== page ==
“Boys disturb them. They decided ‘maybe let me go to this man and get some money’. They end up getting pregnant. That’s a big challenge.”
Four out of five women in Uganda are believed to work in agriculture, according to the 2008 Gender and Productivity Survey by the Economic Policy Research Centre of Uganda.
Send a Cow, an NGO which provides training, livestock, seeds and support to families in seven African countries, including this East African nation, says the majority of farmers they work with are women, as females traditionally do labouring work and provide for the family.
Richie Alford, head of Impact and Development at Send a Cow, tells IPS that keeping chickens is a good way for orphaned and vulnerable children to start improving the diversity of their diet with animal protein, and to begin creating a sustainable livelihood from the sale of eggs and animals.
“Chicken droppings can also be used in the homestead garden to increase soil fertility and water retention in the soil,” he says.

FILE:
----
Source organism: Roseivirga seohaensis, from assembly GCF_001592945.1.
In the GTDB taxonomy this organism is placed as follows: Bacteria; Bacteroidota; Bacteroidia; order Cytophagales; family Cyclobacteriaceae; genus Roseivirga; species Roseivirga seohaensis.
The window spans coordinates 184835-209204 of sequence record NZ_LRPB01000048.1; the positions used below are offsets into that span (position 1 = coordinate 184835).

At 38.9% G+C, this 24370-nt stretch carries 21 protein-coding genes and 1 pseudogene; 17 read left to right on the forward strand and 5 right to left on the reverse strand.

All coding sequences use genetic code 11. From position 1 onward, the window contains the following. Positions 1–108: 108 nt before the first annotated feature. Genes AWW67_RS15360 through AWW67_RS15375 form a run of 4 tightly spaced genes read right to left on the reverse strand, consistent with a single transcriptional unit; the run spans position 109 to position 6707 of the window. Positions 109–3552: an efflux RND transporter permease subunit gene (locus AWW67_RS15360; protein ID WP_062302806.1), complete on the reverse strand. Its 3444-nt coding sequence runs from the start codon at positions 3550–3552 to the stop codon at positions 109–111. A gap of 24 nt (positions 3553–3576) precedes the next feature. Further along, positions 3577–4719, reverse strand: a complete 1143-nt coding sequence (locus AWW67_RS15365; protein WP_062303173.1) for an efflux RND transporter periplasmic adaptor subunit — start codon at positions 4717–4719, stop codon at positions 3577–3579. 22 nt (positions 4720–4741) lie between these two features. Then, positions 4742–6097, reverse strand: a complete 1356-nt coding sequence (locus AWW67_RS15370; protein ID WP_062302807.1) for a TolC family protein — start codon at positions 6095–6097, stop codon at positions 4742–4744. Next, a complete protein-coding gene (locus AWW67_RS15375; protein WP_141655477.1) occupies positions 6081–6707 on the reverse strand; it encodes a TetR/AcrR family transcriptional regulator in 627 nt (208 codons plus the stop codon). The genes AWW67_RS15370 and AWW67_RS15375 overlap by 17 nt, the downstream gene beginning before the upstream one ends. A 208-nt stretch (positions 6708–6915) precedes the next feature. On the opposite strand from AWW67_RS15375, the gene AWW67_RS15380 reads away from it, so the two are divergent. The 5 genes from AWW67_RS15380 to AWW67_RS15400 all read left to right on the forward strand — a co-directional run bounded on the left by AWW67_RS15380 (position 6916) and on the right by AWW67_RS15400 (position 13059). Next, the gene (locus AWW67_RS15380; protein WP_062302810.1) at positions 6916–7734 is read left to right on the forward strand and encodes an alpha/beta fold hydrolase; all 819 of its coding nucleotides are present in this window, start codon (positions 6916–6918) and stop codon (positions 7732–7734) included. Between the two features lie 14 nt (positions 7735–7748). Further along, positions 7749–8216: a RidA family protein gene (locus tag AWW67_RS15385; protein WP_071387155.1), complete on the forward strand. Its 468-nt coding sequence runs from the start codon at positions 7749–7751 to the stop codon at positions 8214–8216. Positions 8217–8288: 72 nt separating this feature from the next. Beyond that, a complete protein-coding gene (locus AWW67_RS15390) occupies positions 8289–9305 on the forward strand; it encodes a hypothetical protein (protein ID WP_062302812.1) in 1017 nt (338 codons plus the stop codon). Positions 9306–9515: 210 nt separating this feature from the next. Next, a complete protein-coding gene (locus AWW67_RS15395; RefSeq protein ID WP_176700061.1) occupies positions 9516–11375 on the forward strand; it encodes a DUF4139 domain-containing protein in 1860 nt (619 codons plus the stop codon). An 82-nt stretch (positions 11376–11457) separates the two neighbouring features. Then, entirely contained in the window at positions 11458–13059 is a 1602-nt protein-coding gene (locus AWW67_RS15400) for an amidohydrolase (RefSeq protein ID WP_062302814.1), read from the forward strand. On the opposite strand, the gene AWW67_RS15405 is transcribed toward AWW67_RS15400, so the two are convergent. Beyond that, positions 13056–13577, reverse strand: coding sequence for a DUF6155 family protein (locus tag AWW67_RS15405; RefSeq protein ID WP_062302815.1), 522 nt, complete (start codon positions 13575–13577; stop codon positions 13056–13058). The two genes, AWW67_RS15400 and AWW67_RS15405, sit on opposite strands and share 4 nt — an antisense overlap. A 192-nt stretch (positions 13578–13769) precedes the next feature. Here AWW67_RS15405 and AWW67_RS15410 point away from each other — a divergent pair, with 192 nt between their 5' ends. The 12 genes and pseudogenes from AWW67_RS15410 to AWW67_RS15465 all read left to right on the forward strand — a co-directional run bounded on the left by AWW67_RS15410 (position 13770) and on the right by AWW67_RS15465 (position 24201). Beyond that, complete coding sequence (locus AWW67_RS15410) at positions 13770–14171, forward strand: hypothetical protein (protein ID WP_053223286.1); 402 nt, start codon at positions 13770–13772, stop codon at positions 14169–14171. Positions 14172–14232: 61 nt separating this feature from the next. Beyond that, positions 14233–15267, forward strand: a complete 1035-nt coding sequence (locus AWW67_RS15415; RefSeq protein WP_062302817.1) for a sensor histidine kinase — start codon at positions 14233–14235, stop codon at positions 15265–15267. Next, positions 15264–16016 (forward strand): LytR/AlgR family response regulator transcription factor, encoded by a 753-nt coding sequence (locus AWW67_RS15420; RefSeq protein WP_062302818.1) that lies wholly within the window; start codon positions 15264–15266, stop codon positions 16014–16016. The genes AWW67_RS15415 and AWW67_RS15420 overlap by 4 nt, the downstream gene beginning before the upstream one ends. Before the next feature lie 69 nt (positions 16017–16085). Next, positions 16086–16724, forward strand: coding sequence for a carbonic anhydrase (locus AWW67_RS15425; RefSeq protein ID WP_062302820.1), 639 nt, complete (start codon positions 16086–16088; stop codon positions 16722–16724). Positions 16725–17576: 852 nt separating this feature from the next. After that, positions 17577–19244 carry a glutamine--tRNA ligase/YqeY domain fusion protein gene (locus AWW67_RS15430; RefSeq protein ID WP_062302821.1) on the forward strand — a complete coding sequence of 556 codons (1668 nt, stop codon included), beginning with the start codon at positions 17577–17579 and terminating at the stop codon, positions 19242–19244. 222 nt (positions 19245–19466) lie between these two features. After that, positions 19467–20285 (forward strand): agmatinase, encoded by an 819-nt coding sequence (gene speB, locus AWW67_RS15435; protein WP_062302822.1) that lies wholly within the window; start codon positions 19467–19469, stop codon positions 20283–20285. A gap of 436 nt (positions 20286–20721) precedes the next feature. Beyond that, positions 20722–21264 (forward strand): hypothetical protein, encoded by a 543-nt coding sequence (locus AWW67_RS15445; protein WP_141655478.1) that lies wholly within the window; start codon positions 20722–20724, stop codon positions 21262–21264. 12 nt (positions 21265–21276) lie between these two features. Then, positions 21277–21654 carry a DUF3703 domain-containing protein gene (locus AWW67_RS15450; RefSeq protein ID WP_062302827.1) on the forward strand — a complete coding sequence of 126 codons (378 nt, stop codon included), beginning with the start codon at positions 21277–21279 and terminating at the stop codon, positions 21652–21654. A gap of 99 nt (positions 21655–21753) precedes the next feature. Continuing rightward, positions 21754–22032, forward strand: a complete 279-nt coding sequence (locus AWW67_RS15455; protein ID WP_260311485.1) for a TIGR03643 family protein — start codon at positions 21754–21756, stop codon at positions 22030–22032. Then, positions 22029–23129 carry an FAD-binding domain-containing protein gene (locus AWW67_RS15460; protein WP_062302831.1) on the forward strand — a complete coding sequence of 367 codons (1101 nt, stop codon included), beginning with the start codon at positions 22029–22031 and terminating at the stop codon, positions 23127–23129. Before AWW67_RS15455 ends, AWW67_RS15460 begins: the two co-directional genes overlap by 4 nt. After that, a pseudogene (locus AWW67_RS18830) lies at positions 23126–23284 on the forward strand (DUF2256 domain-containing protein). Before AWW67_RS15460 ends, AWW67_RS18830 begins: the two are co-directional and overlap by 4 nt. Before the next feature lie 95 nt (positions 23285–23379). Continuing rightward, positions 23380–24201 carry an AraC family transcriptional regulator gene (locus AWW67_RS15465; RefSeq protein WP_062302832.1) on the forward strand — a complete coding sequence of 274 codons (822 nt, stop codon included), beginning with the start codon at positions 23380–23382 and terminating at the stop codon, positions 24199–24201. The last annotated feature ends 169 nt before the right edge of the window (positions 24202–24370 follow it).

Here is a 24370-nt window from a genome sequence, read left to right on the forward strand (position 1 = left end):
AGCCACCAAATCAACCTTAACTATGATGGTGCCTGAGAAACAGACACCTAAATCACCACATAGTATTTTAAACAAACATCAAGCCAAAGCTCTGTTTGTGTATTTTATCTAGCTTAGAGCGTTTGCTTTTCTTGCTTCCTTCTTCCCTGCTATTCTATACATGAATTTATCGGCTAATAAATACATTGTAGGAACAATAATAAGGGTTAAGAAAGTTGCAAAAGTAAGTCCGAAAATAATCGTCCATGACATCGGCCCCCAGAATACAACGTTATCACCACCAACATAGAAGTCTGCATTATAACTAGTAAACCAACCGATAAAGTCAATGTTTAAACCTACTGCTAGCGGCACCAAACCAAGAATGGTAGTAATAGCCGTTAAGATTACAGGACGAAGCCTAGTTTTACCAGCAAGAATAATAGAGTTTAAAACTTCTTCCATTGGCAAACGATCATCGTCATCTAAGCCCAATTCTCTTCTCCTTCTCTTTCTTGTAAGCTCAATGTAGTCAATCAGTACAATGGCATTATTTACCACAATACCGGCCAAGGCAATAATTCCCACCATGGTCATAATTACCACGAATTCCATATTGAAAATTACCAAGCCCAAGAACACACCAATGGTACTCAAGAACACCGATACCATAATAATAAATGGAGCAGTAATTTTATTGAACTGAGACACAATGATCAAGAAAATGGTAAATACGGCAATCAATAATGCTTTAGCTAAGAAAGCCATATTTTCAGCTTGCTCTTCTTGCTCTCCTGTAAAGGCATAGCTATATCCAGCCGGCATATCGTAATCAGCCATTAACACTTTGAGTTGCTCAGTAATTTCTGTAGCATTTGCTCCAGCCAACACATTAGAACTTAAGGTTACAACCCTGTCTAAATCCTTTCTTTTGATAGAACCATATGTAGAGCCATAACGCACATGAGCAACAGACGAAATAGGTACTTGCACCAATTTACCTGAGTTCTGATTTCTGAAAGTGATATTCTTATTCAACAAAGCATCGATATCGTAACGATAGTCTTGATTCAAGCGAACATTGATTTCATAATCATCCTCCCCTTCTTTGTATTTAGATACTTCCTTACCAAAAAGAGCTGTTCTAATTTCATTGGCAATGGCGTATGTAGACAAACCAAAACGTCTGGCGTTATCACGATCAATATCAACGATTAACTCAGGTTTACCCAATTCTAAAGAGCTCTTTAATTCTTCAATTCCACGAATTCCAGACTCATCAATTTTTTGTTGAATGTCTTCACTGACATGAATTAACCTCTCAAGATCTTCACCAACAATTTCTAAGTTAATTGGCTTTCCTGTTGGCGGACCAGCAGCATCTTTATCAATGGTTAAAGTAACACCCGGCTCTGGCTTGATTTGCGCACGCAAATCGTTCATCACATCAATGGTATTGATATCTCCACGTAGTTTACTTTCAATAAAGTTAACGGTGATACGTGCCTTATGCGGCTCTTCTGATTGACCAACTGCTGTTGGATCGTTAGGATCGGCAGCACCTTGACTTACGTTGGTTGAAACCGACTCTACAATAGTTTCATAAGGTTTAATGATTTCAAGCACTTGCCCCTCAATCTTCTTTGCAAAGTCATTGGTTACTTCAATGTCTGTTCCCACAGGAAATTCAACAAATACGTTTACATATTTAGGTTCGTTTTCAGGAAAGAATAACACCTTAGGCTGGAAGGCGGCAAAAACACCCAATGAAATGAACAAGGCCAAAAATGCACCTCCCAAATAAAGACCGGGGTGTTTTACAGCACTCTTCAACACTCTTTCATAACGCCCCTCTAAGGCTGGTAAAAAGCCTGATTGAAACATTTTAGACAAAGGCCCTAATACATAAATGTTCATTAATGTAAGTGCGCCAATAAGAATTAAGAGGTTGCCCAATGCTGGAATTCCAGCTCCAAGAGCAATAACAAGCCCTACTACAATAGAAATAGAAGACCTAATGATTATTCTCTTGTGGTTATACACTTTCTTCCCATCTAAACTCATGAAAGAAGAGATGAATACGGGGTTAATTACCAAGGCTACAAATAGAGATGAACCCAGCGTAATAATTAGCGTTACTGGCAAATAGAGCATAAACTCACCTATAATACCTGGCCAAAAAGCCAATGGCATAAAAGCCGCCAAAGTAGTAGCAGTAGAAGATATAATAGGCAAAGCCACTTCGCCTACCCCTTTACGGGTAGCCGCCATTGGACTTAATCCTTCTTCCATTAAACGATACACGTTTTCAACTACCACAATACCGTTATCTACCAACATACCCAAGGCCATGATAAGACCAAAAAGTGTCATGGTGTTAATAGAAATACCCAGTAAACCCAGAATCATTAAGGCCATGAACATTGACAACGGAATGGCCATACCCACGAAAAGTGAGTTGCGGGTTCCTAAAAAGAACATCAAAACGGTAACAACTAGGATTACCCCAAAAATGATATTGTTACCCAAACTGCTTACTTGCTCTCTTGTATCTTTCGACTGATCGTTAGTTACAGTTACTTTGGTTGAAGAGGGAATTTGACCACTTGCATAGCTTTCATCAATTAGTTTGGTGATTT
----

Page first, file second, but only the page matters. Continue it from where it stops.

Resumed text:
“This lengthens the growing season of vegetables and crops, increasing the ability of the farm to grow more crops that are also more productive. This increased crop production significantly strengthens the food security situation of the family.”
While in Uganda earlier this year, director-general of the United Nations Food and Agriculture Organization José Graziano da Silva said that although women played a major part in producing food and feeding their families, little attention had been given to the key role that rural women played in ensuring decent livelihoods for their households.
Popular Ugandan entertainer Annet Nandujja is one of Namugerwa’s role models. The musician, in her 50s, has had a chicken farm for eight years in Kampala.
Most musicians do not want to be involved in the unglamorous world of farming, she says, speaking in her local Luganda language through a translator.
“Every day we encourage women. Every day we talk to women…to not just sit at home and wait for their husbands to give them what they need,” Nandujja tells IPS.
“They should go out of their way to do something like this. A woman may want to be at home, but she can still stay at home and do this.”